Thanks to Charles Hall for this article. See http://www.energybulletin.net/node/33164
Published Aug 13 2007 by Energy Bulletin, Archived Aug 13 2007
by Patrick Déry and Bart Anderson
Peak oil has made us aware that many of the resources on which civilization depends are limited.
M. King Hubbert, a geophysicist for Shell Oil, found that oil production over time followed a curve that was roughly bell-shaped. He correctly predicted that oil production in the lower 48 states would peak in 1970. Other analysts following Hubbert’s methods are predicting a peak in oil production early this century.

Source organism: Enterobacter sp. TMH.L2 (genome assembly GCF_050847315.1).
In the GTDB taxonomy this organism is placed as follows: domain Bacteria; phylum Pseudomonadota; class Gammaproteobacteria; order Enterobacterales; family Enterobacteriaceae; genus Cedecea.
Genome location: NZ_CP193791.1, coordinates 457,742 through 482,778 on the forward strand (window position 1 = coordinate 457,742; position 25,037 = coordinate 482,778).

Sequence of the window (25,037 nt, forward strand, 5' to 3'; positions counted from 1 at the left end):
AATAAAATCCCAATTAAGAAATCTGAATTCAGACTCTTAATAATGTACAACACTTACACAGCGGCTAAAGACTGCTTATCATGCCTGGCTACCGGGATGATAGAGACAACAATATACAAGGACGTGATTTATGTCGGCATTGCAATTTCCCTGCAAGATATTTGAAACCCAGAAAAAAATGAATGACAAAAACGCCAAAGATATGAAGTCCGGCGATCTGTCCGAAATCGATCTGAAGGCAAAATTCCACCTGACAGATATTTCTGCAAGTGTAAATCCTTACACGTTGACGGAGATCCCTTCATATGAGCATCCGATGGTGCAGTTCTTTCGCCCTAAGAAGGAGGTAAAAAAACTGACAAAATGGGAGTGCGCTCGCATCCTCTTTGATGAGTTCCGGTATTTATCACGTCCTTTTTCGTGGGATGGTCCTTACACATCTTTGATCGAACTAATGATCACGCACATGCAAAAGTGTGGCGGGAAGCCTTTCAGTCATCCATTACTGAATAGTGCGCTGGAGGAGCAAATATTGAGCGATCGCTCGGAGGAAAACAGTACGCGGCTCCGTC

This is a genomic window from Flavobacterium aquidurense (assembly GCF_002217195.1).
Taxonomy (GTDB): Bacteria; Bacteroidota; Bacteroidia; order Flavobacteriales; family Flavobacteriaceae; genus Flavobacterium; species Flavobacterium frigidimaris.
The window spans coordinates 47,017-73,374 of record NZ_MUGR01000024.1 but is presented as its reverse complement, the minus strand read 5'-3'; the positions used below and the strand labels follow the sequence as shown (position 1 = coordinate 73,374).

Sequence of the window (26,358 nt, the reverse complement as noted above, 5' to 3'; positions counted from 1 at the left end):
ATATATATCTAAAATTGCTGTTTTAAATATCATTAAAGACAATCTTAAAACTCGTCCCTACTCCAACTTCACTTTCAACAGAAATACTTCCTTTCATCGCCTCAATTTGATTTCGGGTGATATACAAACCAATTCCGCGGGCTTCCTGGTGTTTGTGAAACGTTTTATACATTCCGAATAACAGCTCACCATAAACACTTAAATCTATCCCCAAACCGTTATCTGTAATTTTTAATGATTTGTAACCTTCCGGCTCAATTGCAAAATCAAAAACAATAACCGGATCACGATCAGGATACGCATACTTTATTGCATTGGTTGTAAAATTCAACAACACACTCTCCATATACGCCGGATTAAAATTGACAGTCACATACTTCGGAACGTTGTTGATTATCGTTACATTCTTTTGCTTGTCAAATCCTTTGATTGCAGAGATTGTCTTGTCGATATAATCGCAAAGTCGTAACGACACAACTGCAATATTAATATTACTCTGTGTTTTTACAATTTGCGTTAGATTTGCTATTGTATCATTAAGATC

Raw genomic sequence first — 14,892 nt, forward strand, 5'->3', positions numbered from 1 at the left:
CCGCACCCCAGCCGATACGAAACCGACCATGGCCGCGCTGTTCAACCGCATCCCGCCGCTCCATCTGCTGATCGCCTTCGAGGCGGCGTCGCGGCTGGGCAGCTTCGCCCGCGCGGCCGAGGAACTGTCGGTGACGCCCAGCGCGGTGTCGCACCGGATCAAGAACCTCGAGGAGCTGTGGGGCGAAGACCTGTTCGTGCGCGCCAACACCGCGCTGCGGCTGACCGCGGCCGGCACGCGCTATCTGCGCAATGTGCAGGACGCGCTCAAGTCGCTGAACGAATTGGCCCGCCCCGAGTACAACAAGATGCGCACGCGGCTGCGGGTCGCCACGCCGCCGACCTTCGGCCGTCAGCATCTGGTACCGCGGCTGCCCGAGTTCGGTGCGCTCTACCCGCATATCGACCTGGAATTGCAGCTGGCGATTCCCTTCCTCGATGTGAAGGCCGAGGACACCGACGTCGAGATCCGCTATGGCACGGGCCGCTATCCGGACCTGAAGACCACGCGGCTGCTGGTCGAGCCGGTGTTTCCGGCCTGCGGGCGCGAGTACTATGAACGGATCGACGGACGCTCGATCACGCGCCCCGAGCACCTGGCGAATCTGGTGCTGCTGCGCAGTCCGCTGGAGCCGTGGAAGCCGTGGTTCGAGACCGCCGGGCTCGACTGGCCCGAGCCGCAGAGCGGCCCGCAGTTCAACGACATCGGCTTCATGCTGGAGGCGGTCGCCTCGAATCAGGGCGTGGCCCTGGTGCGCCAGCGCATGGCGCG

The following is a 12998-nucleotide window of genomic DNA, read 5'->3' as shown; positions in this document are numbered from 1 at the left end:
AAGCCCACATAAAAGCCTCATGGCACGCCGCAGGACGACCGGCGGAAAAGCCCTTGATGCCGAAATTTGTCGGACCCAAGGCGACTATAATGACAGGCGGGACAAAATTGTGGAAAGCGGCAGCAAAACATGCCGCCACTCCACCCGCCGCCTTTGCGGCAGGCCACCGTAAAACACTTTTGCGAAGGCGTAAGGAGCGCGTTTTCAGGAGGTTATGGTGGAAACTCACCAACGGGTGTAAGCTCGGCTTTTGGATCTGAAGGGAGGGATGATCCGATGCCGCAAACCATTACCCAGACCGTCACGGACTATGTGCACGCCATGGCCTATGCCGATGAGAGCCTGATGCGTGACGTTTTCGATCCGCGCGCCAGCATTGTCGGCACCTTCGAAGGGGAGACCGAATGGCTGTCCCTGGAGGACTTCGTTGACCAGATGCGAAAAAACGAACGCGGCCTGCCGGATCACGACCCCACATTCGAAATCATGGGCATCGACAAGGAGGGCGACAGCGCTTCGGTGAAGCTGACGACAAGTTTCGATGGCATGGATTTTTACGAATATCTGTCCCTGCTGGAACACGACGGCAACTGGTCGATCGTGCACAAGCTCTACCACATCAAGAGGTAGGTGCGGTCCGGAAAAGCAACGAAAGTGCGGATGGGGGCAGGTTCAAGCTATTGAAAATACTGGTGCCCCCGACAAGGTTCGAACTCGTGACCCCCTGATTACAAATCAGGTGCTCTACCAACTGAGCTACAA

The depletion analysis pioneered by Hubbert can be applied to other non-renewable resources. Analysts have looked at peak production for resources such as natural gas, coal and uranium.
In this paper, Patrick Déry applies Hubbert’s methods to a very special non-renewable resource – phosphorus – a nutrient essential for agriculture.
In the literature, estimates before we “run out” of phosphorus range from 50 to 130 years. This date is conveniently far enough in the future so that immediate action does not seem necessary. However, as we know from peak oil analysis, trouble begins not when we “run out” of a resource, but when production peaks. From that point onward, the resource becomes more difficult to extract and more expensive.
To read the full article, please click here: http://www.energybulletin.net/node/33164
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